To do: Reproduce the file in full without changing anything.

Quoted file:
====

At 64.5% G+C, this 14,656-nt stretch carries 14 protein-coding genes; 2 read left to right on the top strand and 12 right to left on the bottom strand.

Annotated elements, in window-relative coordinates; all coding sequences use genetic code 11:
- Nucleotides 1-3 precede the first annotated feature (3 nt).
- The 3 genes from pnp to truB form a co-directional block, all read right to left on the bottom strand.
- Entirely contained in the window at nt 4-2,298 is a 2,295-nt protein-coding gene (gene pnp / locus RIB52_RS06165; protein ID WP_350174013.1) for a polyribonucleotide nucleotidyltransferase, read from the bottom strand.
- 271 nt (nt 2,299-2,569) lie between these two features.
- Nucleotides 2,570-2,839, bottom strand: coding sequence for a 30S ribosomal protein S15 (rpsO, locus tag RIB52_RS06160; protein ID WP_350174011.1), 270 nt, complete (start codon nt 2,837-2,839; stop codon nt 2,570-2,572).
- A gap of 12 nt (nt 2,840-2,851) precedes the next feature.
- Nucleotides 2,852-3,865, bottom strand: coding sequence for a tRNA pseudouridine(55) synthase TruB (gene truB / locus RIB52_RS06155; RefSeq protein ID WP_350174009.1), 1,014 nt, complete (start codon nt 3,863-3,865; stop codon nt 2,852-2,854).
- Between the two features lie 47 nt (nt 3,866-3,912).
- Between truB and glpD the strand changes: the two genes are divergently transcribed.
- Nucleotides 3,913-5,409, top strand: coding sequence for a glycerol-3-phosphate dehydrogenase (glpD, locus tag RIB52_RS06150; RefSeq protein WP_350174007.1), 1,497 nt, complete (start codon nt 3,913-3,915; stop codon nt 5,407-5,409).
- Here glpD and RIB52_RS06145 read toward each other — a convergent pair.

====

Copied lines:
At 64.5% G+C, this 14,656-nt stretch carries 14 protein-coding genes; 2 read left to right on the top strand and 12 right to left on the bottom strand.

Annotated elements, in window-relative coordinates; all coding sequences use genetic code 11:
- Nucleotides 1-3 precede the first annotated feature (3 nt).
- The 3 genes from pnp to truB form a co-directional block, all read right to left on the bottom strand.
- Entirely contained in the window at nt 4-2,298 is a 2,295-nt protein-coding gene (gene pnp / locus RIB52_RS06165; protein ID WP_350174013.1) for a polyribonucleotide nucleotidyltransferase, read from the bottom strand.
- 271 nt (nt 2,299-2,569) lie between these two features.
- Nucleotides 2,570-2,839, bottom strand: coding sequence for a 30S ribosomal protein S15 (rpsO, locus tag RIB52_RS06160; protein ID WP_350174011.1), 270 nt, complete (start codon nt 2,837-2,839; stop codon nt 2,570-2,572).
- A gap of 12 nt (nt 2,840-2,851) precedes the next feature.
- Nucleotides 2,852-3,865, bottom strand: coding sequence for a tRNA pseudouridine(55) synthase TruB (gene truB / locus RIB52_RS06155; RefSeq protein ID WP_350174009.1), 1,014 nt, complete (start codon nt 3,863-3,865; stop codon nt 2,852-2,854).
- Between the two features lie 47 nt (nt 3,866-3,912).
- Between truB and glpD the strand changes: the two genes are divergently transcribed.
- Nucleotides 3,913-5,409, top strand: coding sequence for a glycerol-3-phosphate dehydrogenase (glpD, locus tag RIB52_RS06150; RefSeq protein WP_350174007.1), 1,497 nt, complete (start codon nt 3,913-3,915; stop codon nt 5,407-5,409).
- Here glpD and RIB52_RS06145 read toward each other — a convergent pair.